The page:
New Zealand is still reeling from the shock return of COVID-19. Auckland is in level three lockdown and the entire country is waiting to see what will happen next. Across the ditch, Victoria has been dealing with its own second wave for weeks, with strict border closures, harsh restrictions and tragic deaths.
Like last time, people are feeling stressed and uncertain. Unlike last time, there’s also a strong sense of fatigue – the virus has been around for eight months now and with no real end in sight, people are feeling scared and helpless. Of course, humans are an adaptable bunch so there’s also a strong thread of positivity and optimism – we’ve eliminated the virus once so we can do it again!
For brands, it’s a tricky time to join the online conversation. With such a mix of positivity and despair, it can be difficult to know how to strike the right tone and connect with your customers.
Some people may be feeling negative, but that doesn’t mean your brand should be. Sure, you can acknowledge the situation and empathise with people’s feelings but you shouldn’t dwell on the downsides.
Along with positive messaging, put your money where your mouth is and do what you can to help your customers. This could be as simple as thanking people for their patience and responding to messages as quickly as possible. It could mean putting aside profits to make things easier – when the lockdown was announced, Les Mills gyms were quick to offer their Auckland customers a pause on their membership fees, a simple but tangible way to show that they care.
Focus on getting through, working together, and hoping for the best – people will remember your optimism and your actions when this is all over.
To balance the peppy positivity, a bit of comedy can help – as long as it fits into your existing brand voice. If your brand voice is generally witty and light-hearted, it’s important to keep that going. If your social posts abruptly shift to a sombre tone they will come across as insincere.
Kiwi supermarket chain PAK‘nSAVE is a good example – during the crisis, they have used their funny ‘Stickman’ character to demonstrate social distancing and other safety measures, delivering a serious message without changing their brand voice.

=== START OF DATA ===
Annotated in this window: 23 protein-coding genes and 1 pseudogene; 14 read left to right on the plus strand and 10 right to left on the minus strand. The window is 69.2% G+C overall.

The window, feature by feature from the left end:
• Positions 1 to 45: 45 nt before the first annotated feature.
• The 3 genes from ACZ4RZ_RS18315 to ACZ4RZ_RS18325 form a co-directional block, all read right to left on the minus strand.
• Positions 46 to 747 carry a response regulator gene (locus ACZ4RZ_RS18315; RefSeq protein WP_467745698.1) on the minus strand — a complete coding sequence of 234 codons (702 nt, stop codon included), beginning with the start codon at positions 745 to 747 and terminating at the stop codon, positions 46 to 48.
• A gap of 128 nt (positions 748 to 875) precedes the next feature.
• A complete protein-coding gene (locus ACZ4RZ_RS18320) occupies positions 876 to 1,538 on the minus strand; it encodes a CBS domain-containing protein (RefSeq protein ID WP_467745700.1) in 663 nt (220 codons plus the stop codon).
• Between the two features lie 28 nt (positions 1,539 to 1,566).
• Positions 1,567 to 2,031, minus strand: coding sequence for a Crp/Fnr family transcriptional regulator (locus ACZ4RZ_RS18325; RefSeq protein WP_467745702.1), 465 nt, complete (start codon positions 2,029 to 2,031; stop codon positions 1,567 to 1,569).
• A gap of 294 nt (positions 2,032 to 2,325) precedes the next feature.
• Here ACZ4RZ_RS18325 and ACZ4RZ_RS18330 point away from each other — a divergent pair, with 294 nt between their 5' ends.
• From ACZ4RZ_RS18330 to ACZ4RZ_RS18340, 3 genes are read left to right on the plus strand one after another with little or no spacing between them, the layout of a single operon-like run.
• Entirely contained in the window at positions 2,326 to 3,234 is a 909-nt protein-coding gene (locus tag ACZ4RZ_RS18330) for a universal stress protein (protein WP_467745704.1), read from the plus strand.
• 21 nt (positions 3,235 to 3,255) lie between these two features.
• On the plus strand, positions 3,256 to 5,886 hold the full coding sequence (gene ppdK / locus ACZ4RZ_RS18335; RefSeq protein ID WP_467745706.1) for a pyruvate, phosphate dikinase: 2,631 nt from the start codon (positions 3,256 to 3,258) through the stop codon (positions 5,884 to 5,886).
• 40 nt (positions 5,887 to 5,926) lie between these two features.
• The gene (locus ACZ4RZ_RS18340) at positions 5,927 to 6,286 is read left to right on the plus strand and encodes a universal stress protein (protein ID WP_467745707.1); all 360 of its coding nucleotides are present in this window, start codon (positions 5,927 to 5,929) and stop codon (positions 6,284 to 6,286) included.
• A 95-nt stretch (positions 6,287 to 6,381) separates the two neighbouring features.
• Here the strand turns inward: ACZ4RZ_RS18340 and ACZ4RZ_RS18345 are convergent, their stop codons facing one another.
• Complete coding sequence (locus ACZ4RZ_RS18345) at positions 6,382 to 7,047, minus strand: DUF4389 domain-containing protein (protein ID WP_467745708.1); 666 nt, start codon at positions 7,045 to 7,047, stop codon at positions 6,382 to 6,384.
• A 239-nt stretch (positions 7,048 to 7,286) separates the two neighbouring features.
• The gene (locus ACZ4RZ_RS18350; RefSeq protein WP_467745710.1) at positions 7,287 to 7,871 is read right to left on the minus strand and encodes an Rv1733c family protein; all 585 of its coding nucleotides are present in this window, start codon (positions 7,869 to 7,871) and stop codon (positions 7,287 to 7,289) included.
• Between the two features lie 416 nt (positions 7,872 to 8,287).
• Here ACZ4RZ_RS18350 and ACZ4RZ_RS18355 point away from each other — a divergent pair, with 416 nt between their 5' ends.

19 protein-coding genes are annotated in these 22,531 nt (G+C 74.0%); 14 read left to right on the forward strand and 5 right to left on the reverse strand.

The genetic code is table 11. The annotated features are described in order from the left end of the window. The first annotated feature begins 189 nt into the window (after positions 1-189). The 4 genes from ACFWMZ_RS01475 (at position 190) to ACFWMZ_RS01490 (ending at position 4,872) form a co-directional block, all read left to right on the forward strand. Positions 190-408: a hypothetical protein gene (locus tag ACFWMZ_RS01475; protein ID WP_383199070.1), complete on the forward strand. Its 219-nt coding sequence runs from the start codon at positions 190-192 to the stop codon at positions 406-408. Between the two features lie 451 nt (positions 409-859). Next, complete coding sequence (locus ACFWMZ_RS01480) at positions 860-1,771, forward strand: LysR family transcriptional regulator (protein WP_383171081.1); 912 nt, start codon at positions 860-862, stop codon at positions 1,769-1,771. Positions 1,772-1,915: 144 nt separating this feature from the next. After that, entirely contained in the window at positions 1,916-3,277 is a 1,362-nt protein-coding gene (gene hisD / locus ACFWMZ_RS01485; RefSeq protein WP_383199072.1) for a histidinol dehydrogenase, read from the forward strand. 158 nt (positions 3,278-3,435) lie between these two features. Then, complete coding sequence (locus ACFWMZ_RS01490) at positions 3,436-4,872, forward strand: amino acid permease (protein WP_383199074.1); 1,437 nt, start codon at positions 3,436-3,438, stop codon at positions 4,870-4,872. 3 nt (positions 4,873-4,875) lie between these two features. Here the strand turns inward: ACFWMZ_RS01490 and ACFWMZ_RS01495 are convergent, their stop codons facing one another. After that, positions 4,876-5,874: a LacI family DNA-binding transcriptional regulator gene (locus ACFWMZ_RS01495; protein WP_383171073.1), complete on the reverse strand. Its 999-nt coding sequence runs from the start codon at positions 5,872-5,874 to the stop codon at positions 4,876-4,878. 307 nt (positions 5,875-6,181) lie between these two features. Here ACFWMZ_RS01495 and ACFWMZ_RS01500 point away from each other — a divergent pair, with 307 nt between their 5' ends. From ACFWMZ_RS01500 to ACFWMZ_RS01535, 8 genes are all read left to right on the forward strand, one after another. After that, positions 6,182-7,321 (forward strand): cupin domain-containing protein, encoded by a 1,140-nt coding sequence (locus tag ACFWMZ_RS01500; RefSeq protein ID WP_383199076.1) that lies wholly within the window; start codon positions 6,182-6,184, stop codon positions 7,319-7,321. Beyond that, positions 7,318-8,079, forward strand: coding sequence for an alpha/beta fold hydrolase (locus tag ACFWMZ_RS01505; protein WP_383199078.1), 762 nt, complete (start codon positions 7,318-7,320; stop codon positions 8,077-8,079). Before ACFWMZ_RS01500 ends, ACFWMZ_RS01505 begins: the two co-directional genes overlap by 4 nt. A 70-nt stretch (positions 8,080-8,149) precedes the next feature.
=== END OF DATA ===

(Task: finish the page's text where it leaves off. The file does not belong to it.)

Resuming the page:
Humour can be a welcome distraction and a good way to connect with your customers – just stick to joking about lockdown haircuts or Zoom mishaps, not the virus itself.
In times of stress and strife, nostalgia can be a powerful form of escapism. People are stuck in their homes – again – and looking for distraction wherever they can find it.
If your brand has old ads, throwback images or even a retro slogan or jingle that you can pull out of the archives, it could be a way to give people a lift.
In Australia, VB has been posting hilariously retro ads in ‘throwback Thursday’ posts, while McDonald’s New Zealand reimagined their classic Kiwiburger jingle for 2020. Neither is strictly related to COVID, but they’re both entertaining, mood-boosting and a reminder of happier times in the past – and the future. Definitely what we all need right now.
Stay positive, use gentle humour, embrace nostalgia and stick to your brand voice – if you’re looking for a simple lockdown social media strategy, you could do worse. But it’s also essential to get insight into what’s happening online – if things get worse or the public mood changes, you need to be able to tweak your messaging to suit the situation.
Zavy’s Radar tool can help. It analyses thousands of news stories, social posts, likes and comments, and gives you valuable insight into current conversations and sentiment online. It’s a simple way to guide your social and content strategy and help you empathise with your audience.
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